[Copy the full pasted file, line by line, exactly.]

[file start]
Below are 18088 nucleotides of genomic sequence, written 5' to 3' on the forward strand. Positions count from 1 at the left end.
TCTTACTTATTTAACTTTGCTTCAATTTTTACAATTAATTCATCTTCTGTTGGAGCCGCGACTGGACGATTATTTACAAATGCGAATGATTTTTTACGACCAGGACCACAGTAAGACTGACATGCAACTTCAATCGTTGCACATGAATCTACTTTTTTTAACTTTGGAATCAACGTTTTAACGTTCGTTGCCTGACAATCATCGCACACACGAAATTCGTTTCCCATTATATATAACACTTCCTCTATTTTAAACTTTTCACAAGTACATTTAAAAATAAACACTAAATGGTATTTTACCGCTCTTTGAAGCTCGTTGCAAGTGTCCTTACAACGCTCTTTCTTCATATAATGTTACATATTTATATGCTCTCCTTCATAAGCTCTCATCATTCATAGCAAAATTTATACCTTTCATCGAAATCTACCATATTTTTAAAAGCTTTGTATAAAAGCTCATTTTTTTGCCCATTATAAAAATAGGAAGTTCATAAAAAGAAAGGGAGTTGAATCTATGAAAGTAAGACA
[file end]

Below are 18088 nucleotides of genomic sequence, written 5' to 3' on the forward strand. Positions count from 1 at the left end.
TCTTACTTATTTAACTTTGCTTCAATTTTTACAATTAATTCATCTTCTGTTGGAGCCGCGACTGGACGATTATTTACAAATGCGAATGATTTTTTACGACCAGGACCACAGTAAGACTGACATGCAACTTCAATCGTTGCACATGAATCTACTTTTTTTAACTTTGGAATCAACGTTTTAACGTTCGTTGCCTGACAATCATCGCACACACGAAATTCGTTTCCCATTATATATAACACTTCCTCTATTTTAAACTTTTCACAAGTACATTTAAAAATAAACACTAAATGGTATTTTACCGCTCTTTGAAGCTCGTTGCAAGTGTCCTTACAACGCTCTTTCTTCATATAATGTTACATATTTATATGCTCTCCTTCATAAGCTCTCATCATTCATAGCAAAATTTATACCTTTCATCGAAATCTACCATATTTTTAAAAGCTTTGTATAAAAGCTCATTTTTTTGCCCATTATAAAAATAGGAAGTTCATAAAAAGAAAGGGAGTTGAATCTATGAAAGTAAGACA